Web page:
The fascination with Africa persists to this day. “Any time I hear anyone with an African accent,” she says, “I’m like, wow—hi—I want to be your friend!”

Her father inspired her to fulfill her dreams of African travel, and she duly spent two six-month stints volunteering at Sanaga-Yong and visiting other primate sanctuaries. She is full of stories of the rescued chimps she met in Cameroon:

  • Jack, an emotionally disturbed youngster whose repetitive rocking behavior greatly decreased once he was provided with a firehose hammock at the sanctuary;
  • Jimi, a four-year-old female raised by people who, as a result, was so unaccustomed to other chimps that at first she would even charge through an electric fence to get away from her peers and close to human beings (fortunately, she was eventually integrated into a chimp group);
  • Kiki Jackson, who was rescued from being starved to death at the hotel where he had been on display (he eventually became the alpha male of his own chimp community at Sanaga-Yong).
Soweh and Ava

At the Sanaga-Yong sanctuary, caregiver Soweh gives the chimpanzee Ava some carrots. The staff at the sanctuary is responsible for rehabilitating rescued chimpanzees who have been traumatized by humans. Photo © Monica Szczupider

 

But Dorothy, the chimpanzee matriarch, was special. Despite her years of abuse, chained up outside a hotel, she was always gentle with people. “She was the first adult chimpanzee who ever groomed me,” Monica remembers. “She did it very delicately.” When Dorothy died suddenly, Monica was there to take a photo of the chimp on her way to her final resting place.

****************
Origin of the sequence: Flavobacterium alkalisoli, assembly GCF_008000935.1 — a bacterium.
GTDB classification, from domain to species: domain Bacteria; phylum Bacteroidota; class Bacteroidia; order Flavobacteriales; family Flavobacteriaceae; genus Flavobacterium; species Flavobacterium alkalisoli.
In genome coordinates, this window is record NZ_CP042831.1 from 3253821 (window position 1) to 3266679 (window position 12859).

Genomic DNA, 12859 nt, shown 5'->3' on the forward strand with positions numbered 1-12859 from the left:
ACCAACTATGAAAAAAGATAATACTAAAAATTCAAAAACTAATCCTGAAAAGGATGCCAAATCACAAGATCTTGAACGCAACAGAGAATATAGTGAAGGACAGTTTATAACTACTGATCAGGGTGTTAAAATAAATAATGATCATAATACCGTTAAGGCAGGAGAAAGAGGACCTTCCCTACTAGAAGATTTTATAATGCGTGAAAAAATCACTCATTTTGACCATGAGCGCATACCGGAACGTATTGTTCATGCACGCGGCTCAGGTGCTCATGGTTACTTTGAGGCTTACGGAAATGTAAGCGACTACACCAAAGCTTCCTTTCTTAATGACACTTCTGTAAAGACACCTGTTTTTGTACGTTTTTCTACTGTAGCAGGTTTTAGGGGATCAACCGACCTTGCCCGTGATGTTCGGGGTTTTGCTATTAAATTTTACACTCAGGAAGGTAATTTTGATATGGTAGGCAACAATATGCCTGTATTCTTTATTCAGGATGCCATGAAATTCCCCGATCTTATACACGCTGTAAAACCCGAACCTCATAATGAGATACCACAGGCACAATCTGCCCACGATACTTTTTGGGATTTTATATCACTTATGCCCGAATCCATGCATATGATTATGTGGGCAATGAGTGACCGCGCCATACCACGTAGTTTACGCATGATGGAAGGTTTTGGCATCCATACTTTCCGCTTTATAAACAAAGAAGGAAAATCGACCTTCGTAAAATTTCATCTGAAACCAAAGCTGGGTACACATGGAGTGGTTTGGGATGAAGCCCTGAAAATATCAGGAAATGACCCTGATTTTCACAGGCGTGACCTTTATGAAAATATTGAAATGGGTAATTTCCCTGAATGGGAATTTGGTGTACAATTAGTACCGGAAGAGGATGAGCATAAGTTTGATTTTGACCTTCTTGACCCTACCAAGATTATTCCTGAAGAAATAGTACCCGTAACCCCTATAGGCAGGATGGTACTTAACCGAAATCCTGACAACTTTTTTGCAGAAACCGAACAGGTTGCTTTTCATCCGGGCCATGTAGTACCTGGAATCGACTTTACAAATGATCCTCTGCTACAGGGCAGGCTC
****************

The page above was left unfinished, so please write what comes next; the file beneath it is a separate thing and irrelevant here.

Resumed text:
Neither Monica nor Sheri were surprised at the intense, nearly silent homage of Dorothy’s community. “A variable that was always present in their lives every day was suddenly no longer there,” Monica says. The only surprise the Monica felt was the reaction of her fellow Homo sapiens to the photo: many people were clearly astonished to recognize that the ability to mourn those whom we have loved and lost is not exclusively human.

Gaurav Pawar and Monica Szczupider

Monica and her fiancé Gaurav Pawar (L) practice their capoeira moves. She hopes to combine their areas of expertise to create a nonprofit aimed at instilling self-confidence in children back in Africa. Photo © Monica Szczupider

Monica’s plan is to eventually return to Africa and start a nonprofit aimed at instilling self-confidence and environmental awareness in children. Her fiancé (a native of Bombay/Mumbai) is an expert in the rhythmic Afro-Brazilian martial art known as capoeira. She dreams of incorporating his expertise with her own (she is also a certified yoga instructor and licensed massage therapist) to create a program that combines lessons in movement with a conservation curriculum.

We wish her the best of luck, and we hope to see Monica return to IPPL with more stories of primates she has known and loved!